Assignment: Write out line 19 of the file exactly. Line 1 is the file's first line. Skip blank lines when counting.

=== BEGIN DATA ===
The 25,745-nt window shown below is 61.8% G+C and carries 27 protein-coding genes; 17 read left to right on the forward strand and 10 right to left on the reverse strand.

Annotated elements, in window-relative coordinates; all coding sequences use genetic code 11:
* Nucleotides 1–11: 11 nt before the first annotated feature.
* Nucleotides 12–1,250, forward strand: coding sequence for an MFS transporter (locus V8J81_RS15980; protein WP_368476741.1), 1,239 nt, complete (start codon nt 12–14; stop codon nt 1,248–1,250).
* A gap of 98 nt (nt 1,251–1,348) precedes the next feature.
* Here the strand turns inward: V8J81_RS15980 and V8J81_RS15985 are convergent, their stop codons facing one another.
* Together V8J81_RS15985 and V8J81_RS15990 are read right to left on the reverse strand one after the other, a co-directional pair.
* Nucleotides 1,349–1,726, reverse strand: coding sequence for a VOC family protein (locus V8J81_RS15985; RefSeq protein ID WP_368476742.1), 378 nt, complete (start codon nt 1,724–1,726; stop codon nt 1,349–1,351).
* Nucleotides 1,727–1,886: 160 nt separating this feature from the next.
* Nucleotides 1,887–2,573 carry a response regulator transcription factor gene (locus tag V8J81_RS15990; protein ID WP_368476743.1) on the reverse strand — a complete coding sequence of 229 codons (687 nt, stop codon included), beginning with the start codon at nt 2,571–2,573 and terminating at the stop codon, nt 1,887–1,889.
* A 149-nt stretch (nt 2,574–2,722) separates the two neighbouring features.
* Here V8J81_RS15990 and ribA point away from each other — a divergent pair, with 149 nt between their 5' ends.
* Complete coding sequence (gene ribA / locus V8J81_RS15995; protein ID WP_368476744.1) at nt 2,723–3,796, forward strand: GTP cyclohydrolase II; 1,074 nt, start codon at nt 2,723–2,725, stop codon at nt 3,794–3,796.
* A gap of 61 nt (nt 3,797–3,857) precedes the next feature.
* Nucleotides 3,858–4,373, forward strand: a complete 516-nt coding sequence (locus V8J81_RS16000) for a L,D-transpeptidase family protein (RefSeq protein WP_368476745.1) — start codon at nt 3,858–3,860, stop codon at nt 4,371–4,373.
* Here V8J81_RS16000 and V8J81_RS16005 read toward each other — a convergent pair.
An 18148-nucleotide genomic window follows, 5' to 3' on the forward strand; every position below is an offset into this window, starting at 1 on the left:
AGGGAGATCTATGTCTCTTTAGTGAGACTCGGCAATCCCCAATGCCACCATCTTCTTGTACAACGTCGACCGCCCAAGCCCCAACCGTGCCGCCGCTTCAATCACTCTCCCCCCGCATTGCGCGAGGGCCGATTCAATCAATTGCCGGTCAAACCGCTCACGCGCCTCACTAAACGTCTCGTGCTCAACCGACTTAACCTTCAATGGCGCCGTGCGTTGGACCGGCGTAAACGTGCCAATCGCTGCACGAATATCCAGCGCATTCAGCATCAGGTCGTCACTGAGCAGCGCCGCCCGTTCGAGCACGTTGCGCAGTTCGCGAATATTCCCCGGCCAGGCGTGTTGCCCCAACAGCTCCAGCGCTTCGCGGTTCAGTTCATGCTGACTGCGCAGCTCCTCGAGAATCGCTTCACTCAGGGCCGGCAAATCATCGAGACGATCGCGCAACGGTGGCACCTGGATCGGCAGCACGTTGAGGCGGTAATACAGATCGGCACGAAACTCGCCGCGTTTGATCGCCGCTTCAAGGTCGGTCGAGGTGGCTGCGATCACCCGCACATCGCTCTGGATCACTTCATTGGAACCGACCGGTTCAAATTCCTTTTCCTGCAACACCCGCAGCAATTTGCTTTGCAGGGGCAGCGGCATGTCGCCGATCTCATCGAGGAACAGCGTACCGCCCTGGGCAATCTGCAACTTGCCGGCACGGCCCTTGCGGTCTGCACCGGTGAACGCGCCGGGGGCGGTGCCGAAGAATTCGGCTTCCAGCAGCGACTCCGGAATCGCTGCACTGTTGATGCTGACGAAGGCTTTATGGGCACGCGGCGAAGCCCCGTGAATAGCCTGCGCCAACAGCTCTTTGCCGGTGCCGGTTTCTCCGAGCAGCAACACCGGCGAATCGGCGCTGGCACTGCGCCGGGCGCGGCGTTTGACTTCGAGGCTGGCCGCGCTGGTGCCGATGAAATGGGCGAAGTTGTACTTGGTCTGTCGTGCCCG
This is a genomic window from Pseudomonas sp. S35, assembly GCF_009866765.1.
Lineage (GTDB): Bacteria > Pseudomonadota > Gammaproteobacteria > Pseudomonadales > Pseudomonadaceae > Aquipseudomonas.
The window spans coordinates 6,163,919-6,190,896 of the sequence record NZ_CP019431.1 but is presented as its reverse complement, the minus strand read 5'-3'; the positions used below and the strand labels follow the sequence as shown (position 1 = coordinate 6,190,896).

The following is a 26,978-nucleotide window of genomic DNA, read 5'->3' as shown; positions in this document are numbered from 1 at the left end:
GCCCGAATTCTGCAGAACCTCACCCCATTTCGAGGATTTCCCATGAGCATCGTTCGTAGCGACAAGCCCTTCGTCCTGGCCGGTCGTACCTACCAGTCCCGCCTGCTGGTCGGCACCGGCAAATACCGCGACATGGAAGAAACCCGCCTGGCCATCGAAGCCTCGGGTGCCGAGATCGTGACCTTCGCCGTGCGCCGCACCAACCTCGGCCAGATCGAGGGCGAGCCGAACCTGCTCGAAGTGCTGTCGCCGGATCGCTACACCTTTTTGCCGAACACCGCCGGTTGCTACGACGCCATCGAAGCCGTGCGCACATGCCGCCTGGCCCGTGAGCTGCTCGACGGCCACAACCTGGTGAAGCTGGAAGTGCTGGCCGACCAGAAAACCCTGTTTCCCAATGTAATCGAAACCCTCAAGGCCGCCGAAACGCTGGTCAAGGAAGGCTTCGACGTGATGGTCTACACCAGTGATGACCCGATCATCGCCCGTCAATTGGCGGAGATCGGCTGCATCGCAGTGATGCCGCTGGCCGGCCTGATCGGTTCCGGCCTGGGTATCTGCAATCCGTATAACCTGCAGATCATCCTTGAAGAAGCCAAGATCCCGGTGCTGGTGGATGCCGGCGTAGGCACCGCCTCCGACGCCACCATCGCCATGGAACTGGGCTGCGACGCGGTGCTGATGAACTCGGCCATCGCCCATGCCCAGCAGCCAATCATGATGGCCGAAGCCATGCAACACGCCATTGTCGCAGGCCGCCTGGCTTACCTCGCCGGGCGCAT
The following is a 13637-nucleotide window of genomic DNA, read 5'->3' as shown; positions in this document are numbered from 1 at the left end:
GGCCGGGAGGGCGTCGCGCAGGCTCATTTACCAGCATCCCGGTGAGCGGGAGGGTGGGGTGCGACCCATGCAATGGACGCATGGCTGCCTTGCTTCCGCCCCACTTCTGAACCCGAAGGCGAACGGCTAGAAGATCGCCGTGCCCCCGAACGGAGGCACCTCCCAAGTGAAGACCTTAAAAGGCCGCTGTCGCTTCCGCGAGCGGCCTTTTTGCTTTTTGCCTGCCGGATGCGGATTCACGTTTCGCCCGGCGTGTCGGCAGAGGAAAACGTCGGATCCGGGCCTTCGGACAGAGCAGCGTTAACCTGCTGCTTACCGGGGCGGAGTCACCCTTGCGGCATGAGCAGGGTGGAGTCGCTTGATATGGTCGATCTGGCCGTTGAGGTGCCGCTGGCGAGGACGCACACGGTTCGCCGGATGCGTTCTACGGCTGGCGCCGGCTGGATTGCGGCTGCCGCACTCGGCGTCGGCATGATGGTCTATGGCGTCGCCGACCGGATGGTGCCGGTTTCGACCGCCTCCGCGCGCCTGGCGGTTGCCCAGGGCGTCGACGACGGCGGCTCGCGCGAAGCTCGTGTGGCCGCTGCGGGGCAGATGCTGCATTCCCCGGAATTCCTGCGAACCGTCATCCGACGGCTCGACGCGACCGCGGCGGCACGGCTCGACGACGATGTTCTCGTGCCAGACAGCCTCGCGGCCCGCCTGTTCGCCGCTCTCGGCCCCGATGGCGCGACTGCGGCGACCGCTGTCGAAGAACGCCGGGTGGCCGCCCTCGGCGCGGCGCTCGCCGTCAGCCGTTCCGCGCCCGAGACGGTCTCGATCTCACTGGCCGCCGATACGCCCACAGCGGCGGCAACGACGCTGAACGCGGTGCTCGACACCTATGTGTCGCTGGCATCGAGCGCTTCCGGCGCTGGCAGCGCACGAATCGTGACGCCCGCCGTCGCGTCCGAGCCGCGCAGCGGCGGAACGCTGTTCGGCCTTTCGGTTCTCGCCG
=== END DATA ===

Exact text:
This is a genomic window from Pseudomonas sp. S35, assembly GCF_009866765.1.